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Enter Charles, Alanfon, Burgundie, Baftard,
Baft. How the yong whelpe of Talbotsraging wood,
Pue. Once I encountred him, and thus 1 laid:
Mr. Collier says of the “recently-discovered Folio”: “The singularity and interest of the volume arises out of the fact that from the first page to the last it contains notes and emendations in a handwriting not much later than when it came from the press...... As there is no page without from ten to thirty of these minor emonelations they do not in the whole fall short of 20,000...... Corrections only have been hitherto spoken of, but there are at least two other peculiar features in the volume. Many passages in nearly all the plays are struck out with a pen as if for the purpose of shortening the performance. (See Fac-simile.]. ..... To this fact we may add that hundreds of stage-directions have been inscribed in manuscript as if for the guidance and instruction of actors in order that no mistake might be made in what is denominated stage-business."
For a full account of the history and value of this volume, see “Notes and Emendations to the Text of Siakespeare's Plays, from the early MS. Corrections, contained in a copy of the Folio of 1632, in the possession of J. Payne Collier, Esq." London. One vol. 12mo, reprinted by J. S. Redfield, New York, and to be had of the booksellers gencrally throughout the United States.
discovered Folio of 1632, See preface.
et dus Quintus. Scena Prima.
Enter Charles, Alanson, Burgundie, Baftard,
Char. Had Yorkc and Somersel brought rescucin,
Baft. How the yong whelpe of Talbots, raging wood,
Pne. Once I encountred him,and thus 1 laid:
Bur. Doubtleffe he would have made a noble Knight:
Baft. Hew them to peeces, hack their bones allunder,
Char. Oh no forbeare: For chat which we have Aed
Enter Lucy. anda berta
Char. On what submissive message art thousent?
Lucy. Submission Dolphin? Tisamecre French word:
Cbar. For prisoners askst thou? Hell our prisonis.
It is known to all who have bestowed attention upon the early history of Shakespeare's writings, that his dramas came originally from the press in a most imperfect state: so inaccurate, indeed, so defective and mutilated were the first editions of some of these admirable productions, that, were they reproduced at the present day with all the faults of their primitive typography, it is doubtful whether their transcendent merits would be discovered, even by many who are now their sincerest admirers. They were often without stage directions, and deficient in all the divisions of act and scene; halting rhymes and intolerable rhythm disfigured every speech; prose was solemnly measured off into verse, and verse unmercifully degraded into prose; omissions and redundances rapidly succeeded each other; they abounded with blunders in grammar and in sense, in orthography and punctuation, and with incoherences and inconsistencies of every imaginable description.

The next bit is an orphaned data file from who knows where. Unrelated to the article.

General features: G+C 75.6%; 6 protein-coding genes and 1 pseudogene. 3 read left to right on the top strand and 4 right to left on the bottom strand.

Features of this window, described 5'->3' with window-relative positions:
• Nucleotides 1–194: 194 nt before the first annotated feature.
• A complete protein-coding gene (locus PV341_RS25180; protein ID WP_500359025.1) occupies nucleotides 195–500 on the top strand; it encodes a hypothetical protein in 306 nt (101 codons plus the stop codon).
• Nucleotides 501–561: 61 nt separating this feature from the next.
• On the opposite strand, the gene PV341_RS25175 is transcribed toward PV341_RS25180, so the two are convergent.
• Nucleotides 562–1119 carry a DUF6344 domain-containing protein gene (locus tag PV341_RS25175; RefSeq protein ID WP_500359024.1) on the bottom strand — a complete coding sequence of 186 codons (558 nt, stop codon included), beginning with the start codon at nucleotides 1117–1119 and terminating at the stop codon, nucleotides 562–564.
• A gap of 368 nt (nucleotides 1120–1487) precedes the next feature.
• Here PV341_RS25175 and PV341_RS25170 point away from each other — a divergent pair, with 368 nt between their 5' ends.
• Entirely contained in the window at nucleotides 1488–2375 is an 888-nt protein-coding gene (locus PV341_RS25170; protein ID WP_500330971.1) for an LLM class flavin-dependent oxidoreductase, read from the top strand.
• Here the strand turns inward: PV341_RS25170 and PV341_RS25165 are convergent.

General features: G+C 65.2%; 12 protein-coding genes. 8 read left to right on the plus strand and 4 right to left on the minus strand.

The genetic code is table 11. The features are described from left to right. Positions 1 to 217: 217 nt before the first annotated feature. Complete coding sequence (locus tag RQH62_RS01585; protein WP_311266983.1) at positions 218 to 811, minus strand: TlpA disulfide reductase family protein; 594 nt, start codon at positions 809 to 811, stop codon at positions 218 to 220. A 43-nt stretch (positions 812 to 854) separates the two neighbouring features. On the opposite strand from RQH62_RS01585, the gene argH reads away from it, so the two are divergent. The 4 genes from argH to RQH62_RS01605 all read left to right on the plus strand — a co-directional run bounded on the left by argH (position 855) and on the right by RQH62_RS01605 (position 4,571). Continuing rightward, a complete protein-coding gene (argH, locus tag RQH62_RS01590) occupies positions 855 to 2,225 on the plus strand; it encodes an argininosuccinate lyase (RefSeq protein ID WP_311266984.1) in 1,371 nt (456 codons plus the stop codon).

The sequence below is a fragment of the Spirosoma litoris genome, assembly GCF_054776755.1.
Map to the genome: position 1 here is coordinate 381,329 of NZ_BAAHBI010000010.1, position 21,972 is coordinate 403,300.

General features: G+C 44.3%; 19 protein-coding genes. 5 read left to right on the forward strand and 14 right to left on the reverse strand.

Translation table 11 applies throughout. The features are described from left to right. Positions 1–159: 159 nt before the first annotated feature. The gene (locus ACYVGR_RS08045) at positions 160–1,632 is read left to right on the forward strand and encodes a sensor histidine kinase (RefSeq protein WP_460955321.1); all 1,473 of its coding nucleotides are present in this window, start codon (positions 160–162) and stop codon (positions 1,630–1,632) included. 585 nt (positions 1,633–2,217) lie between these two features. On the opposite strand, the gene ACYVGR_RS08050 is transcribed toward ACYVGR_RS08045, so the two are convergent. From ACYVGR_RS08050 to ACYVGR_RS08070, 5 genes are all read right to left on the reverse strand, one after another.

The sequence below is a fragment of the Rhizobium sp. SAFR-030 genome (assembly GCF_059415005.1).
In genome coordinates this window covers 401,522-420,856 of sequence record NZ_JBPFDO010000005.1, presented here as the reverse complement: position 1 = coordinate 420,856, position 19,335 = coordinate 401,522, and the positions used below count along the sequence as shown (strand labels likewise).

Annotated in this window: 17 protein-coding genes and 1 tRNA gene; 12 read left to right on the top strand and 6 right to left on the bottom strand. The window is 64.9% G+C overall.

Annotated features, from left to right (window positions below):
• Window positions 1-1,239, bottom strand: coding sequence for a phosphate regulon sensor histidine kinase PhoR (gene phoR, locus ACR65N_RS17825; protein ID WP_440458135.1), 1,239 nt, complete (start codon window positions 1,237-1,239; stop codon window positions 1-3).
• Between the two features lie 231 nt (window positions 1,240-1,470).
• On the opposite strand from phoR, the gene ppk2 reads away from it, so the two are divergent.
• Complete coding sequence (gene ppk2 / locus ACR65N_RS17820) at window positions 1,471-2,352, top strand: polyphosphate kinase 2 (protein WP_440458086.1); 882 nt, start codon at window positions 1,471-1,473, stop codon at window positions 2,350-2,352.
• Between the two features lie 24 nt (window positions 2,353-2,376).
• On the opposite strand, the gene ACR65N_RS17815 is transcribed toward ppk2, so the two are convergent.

For so much of this gross carelessness as may fairly be attributed to the printers, it may be remarked in extenuation, that in the age of Shakespeare the art of printing was comparatively in its infancy. The correction of the press, as it is called, or the business of securing the most perfect accuracy in printed works, was not then, generally, as it has since become, a distinct department, intrusted to an experienced person specially trained for the purpose; but was often exercised at hap-hazard, either by the proprietor of a printing-office, who was sometimes incompetent, or by one of his deputies no better qualified than himself. It is true that among the old printers there was not wanting here and there one, who justly prided himself upon the superior accuracy with which he executed the works intrusted to his care; but it was not the good fortune of Shakespeare's plays, on their first publication, to fall into any such competent hands.
The carelessness or ignorance of printers was not, however, the only source of inaccuracy. The unwillingness of the old stage-managers to have their popular acting dramas printed, and thus made accessible to the public-probably through fear that such publicity would tend to diminish the desire to witness their performance at the theatre—often rendered the publication of a play a surreptitious work. Publishers being thus driven to indirect means to obtain possession of a manuscript copy, the author of a play, by his joint interest with the manager, was necessarily excluded from furnishing it, as well as from any supervision of his own production while passing through the press. That such was the case with the first impression of Shakespeare's plays there can be no doubt. The manuscript from which they were printed was evidently an imperfect copy, obtained from the memory of subordinate